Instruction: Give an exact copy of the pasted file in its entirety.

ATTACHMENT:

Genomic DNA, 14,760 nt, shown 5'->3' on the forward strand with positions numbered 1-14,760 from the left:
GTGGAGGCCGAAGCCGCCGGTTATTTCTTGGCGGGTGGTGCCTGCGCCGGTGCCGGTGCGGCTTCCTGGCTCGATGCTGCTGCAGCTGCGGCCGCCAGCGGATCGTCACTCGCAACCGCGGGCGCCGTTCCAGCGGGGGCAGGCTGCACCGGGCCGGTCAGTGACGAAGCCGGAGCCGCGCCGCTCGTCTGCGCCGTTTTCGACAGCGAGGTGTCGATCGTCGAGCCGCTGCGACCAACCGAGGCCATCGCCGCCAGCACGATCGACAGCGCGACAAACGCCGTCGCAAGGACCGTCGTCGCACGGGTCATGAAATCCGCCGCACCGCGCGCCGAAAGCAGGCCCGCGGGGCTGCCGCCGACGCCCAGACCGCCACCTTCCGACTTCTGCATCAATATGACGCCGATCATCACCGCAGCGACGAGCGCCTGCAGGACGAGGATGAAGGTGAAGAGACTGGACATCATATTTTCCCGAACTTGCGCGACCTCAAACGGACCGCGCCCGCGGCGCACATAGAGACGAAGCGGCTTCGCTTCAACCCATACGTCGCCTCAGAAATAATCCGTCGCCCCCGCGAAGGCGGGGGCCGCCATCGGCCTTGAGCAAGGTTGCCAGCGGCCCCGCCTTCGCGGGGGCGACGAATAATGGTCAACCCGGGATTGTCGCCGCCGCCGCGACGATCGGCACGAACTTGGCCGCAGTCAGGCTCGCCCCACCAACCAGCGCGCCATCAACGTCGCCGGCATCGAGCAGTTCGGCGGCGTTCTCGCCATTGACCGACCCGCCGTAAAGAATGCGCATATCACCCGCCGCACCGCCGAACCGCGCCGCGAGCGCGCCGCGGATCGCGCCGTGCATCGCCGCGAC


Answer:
Genomic DNA, 14,760 nt, shown 5'->3' on the forward strand with positions numbered 1-14,760 from the left:
GTGGAGGCCGAAGCCGCCGGTTATTTCTTGGCGGGTGGTGCCTGCGCCGGTGCCGGTGCGGCTTCCTGGCTCGATGCTGCTGCAGCTGCGGCCGCCAGCGGATCGTCACTCGCAACCGCGGGCGCCGTTCCAGCGGGGGCAGGCTGCACCGGGCCGGTCAGTGACGAAGCCGGAGCCGCGCCGCTCGTCTGCGCCGTTTTCGACAGCGAGGTGTCGATCGTCGAGCCGCTGCGACCAACCGAGGCCATCGCCGCCAGCACGATCGACAGCGCGACAAACGCCGTCGCAAGGACCGTCGTCGCACGGGTCATGAAATCCGCCGCACCGCGCGCCGAAAGCAGGCCCGCGGGGCTGCCGCCGACGCCCAGACCGCCACCTTCCGACTTCTGCATCAATATGACGCCGATCATCACCGCAGCGACGAGCGCCTGCAGGACGAGGATGAAGGTGAAGAGACTGGACATCATATTTTCCCGAACTTGCGCGACCTCAAACGGACCGCGCCCGCGGCGCACATAGAGACGAAGCGGCTTCGCTTCAACCCATACGTCGCCTCAGAAATAATCCGTCGCCCCCGCGAAGGCGGGGGCCGCCATCGGCCTTGAGCAAGGTTGCCAGCGGCCCCGCCTTCGCGGGGGCGACGAATAATGGTCAACCCGGGATTGTCGCCGCCGCCGCGACGATCGGCACGAACTTGGCCGCAGTCAGGCTCGCCCCACCAACCAGCGCGCCATCAACGTCGCCGGCATCGAGCAGTTCGGCGGCGTTCTCGCCATTGACCGACCCGCCGTAAAGAATGCGCATATCACCCGCCGCACCGCCGAACCGCGCCGCGAGCGCGCCGCGGATCGCGCCGTGCATCGCCGCGAC